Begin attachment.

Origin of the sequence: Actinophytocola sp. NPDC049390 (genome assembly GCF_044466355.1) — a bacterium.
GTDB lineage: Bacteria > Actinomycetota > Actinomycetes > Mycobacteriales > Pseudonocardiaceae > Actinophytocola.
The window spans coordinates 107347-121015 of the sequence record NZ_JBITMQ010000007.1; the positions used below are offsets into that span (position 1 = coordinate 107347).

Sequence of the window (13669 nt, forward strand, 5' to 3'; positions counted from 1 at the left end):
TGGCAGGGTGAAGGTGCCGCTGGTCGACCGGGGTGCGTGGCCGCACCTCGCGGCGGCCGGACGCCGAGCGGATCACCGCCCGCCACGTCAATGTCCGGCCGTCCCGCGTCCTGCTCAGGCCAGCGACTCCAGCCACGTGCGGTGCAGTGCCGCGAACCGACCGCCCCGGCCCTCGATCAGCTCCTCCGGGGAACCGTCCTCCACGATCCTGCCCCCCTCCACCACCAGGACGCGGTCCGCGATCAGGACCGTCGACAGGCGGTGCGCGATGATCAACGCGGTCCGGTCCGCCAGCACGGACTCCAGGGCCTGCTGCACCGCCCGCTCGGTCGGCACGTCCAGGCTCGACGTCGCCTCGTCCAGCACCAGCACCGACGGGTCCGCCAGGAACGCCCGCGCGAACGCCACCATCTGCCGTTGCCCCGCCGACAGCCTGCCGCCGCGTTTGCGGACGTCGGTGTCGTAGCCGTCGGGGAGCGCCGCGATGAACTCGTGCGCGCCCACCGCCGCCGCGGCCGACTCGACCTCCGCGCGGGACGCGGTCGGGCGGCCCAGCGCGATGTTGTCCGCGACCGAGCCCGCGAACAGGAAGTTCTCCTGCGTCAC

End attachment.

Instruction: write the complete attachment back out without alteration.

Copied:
Origin of the sequence: Actinophytocola sp. NPDC049390 (genome assembly GCF_044466355.1) — a bacterium.
GTDB lineage: Bacteria > Actinomycetota > Actinomycetes > Mycobacteriales > Pseudonocardiaceae > Actinophytocola.
The window spans coordinates 107347-121015 of the sequence record NZ_JBITMQ010000007.1; the positions used below are offsets into that span (position 1 = coordinate 107347).

Sequence of the window (13669 nt, forward strand, 5' to 3'; positions counted from 1 at the left end):
TGGCAGGGTGAAGGTGCCGCTGGTCGACCGGGGTGCGTGGCCGCACCTCGCGGCGGCCGGACGCCGAGCGGATCACCGCCCGCCACGTCAATGTCCGGCCGTCCCGCGTCCTGCTCAGGCCAGCGACTCCAGCCACGTGCGGTGCAGTGCCGCGAACCGACCGCCCCGGCCCTCGATCAGCTCCTCCGGGGAACCGTCCTCCACGATCCTGCCCCCCTCCACCACCAGGACGCGGTCCGCGATCAGGACCGTCGACAGGCGGTGCGCGATGATCAACGCGGTCCGGTCCGCCAGCACGGACTCCAGGGCCTGCTGCACCGCCCGCTCGGTCGGCACGTCCAGGCTCGACGTCGCCTCGTCCAGCACCAGCACCGACGGGTCCGCCAGGAACGCCCGCGCGAACGCCACCATCTGCCGTTGCCCCGCCGACAGCCTGCCGCCGCGTTTGCGGACGTCGGTGTCGTAGCCGTCGGGGAGCGCCGCGATGAACTCGTGCGCGCCCACCGCCGCCGCGGCCGACTCGACCTCCGCGCGGGACGCGGTCGGGCGGCCCAGCGCGATGTTGTCCGCGACCGAGCCCGCGAACAGGAAGTTCTCCTGCGTCAC